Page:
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      Drug Design, Development and Therapy (submit here)

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      Epigallocatechin-3-Gallate Provides Protection Against Alzheimer’s Disease-Induced Learning and Memory Impairments in Rats


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          Recent evidence has highlighted the anti-inflammatory properties of the constituent of Green Tea Polyphenols (GTP), epigallocatechin-3-gallate (EGCG) which has been suggested to exert a neuroprotective effect on Alzheimer’s disease (AD). The current study aimed to elucidate the effect of EGCG on memory function in rats with AD.


          AD rat models were initially established through an injection with Aβ 25–35 solution, followed by gavage with EGCG at varying doses to determine the effect of EGCG on learning and cognitive deficits in AD. Morris water maze test was conducted to evaluate the spatial memory function of the rats. Immunohistochemistry and Western blot analysis were performed to identify Tau phosphorylation. The expression of β-site amyloid precursor protein-cleaving enzyme 1 (BACE1) mRNA and protein in rat hippocampus was measured by reverse transcription quantitative polymerase chain reaction (RT-qPCR) and Western blot analysis. Acetylcholinesterase (AchE) activity, Aβ1-42 expression and Ach content were all detected using enzyme-linked immunosorbent assay (ELISA).


          EGCG intervention brought about a decrease in the escape latency period while increasing the time at the target quadrant among the AD rats. EGCG decreased the hyperphosphorylation of Tau in hippocampus. BACE1 expression and activity as well as the expression of Aβ1-42 were suppressed by EGCG. Moreover, EGCG promoted Ach content by diminishing the activity of AchE.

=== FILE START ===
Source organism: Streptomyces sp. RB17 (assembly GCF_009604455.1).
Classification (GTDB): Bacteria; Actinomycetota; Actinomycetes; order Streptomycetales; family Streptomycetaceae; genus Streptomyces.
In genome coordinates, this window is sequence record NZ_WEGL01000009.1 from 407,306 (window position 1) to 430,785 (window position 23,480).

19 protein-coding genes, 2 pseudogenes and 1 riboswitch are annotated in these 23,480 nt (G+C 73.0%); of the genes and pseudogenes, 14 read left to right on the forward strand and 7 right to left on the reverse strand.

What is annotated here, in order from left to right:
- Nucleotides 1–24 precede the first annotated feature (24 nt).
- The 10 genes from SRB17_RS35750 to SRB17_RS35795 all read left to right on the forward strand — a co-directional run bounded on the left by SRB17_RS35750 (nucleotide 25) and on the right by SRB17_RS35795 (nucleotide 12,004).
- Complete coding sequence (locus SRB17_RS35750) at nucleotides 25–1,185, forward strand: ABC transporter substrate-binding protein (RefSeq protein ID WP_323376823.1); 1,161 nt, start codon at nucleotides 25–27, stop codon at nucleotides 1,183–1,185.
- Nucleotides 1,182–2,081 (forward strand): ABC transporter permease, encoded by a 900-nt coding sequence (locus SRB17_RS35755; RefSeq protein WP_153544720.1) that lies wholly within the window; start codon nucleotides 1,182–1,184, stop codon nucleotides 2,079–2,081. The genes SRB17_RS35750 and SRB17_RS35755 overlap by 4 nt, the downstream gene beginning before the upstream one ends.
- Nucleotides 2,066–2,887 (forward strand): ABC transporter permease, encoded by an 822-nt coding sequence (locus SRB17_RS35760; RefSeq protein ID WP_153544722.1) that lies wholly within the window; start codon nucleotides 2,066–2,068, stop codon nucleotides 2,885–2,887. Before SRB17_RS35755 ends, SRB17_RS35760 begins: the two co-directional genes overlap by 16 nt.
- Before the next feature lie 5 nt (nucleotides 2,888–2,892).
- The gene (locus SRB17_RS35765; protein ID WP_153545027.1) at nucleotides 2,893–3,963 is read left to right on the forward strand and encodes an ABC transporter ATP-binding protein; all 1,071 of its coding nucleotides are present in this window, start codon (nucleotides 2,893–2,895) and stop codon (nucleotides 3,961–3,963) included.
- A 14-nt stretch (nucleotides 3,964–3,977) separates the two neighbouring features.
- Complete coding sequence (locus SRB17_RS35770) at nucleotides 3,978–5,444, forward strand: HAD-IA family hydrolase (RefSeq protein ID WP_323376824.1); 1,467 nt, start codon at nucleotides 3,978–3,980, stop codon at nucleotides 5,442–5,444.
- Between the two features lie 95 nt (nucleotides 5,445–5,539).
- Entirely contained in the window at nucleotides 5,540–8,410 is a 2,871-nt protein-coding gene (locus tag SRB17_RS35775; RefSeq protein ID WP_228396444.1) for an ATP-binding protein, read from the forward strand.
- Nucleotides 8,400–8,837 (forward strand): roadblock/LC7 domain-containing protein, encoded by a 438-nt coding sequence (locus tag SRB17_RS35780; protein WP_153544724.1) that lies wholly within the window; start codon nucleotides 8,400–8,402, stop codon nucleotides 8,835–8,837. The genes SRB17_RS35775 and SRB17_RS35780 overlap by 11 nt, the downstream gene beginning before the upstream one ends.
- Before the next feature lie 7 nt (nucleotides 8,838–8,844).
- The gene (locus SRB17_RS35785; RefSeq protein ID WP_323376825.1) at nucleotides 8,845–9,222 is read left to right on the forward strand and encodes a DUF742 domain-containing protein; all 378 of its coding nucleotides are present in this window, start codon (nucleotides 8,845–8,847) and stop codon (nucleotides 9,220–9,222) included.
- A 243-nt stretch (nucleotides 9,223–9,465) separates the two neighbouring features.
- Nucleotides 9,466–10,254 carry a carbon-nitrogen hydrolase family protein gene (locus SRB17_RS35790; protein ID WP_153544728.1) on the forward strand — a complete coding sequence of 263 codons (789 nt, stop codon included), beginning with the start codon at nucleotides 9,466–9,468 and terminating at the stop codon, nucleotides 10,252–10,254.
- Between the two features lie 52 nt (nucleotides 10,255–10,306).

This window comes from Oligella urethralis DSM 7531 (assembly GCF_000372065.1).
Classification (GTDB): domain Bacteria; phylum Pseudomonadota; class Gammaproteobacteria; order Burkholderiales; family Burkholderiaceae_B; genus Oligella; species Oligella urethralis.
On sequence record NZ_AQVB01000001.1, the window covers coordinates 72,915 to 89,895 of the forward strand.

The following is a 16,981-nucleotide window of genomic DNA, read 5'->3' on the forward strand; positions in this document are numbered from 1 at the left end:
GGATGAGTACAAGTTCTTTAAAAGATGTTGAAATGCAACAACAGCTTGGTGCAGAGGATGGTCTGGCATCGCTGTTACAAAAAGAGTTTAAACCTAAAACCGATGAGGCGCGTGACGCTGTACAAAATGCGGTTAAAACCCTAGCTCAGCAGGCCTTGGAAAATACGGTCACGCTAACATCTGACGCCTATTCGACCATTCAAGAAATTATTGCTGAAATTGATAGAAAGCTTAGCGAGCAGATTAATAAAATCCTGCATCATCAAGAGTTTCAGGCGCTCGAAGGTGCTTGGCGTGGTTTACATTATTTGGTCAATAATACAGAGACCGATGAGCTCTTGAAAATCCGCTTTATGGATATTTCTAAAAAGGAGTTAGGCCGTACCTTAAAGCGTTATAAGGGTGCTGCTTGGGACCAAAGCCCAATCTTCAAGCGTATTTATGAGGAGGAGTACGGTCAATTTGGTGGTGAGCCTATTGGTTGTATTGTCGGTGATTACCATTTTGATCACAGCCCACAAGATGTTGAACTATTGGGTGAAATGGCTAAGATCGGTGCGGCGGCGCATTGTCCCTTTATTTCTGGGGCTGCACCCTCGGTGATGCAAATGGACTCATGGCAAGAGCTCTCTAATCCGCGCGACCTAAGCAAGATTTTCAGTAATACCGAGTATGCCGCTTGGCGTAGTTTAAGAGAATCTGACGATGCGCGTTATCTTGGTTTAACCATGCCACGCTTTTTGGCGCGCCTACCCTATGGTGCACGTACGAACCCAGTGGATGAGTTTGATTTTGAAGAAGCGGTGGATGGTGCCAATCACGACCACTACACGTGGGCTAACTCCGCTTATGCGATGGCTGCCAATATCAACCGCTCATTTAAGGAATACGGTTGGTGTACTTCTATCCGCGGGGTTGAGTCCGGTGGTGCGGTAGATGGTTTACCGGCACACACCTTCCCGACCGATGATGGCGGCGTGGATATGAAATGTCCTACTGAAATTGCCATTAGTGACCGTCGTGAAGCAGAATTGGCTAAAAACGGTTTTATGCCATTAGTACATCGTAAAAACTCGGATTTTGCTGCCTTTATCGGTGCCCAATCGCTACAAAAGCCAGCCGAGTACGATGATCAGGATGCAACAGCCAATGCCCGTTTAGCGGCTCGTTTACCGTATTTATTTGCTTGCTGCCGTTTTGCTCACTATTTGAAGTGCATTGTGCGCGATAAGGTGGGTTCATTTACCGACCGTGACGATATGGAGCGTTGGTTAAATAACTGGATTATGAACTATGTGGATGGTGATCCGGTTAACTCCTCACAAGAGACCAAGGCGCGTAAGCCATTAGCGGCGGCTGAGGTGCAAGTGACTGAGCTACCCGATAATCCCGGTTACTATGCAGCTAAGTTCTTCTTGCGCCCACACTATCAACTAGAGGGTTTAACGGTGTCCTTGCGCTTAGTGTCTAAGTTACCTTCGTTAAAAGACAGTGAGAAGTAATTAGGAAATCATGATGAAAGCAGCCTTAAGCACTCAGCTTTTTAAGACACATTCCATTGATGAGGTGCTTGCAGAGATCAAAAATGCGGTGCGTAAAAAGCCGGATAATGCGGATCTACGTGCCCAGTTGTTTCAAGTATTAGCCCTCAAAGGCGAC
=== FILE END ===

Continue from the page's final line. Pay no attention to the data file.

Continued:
The current study demonstrates that EGCG may diminish the hyperphosphorylation of the Tau protein, downregulate BACE1 and Aβ1-42 expression to improve the antioxidant system and learning and memory function of rats with AD.

          Most cited references45

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          The neuropathological diagnosis of Alzheimer’s disease

          Alzheimer’s disease is a progressive neurodegenerative disease most often associated with memory deficits and cognitive decline, although less common clinical presentations are increasingly recognized. The cardinal pathological features of the disease have been known for more than one hundred years, and today the presence of these amyloid plaques and neurofibrillary tangles are still required for a pathological diagnosis. Alzheimer’s disease is the most common cause of dementia globally. There remain no effective treatment options for the great majority of patients, and the primary causes of the disease are unknown except in a small number of familial cases driven by genetic mutations. Confounding efforts to develop effective diagnostic tools and disease-modifying therapies is the realization that Alzheimer’s disease is a mixed proteinopathy (amyloid and tau) frequently associated with other age-related processes such as cerebrovascular disease and Lewy body disease. Defining the relationships between and interdependence of various co-pathologies remains an active area of investigation. This review outlines etiologically-linked pathologic features of Alzheimer’s disease, as well as those that are inevitable findings of uncertain significance, such as granulovacuolar degeneration and Hirano bodies. Other disease processes that are frequent, but not inevitable, are also discussed, including pathologic processes that can clinically mimic Alzheimer’s disease. These include cerebrovascular disease, Lewy body disease, TDP-43 proteinopathies and argyrophilic grain disease. The purpose of this review is to provide an overview of Alzheimer’s disease pathology, its defining pathologic substrates and the related pathologies that can affect diagnosis and treatment. Electronic supplementary material The online version of this article (10.1186/s13024-019-0333-5) contains supplementary material, which is available to authorized users.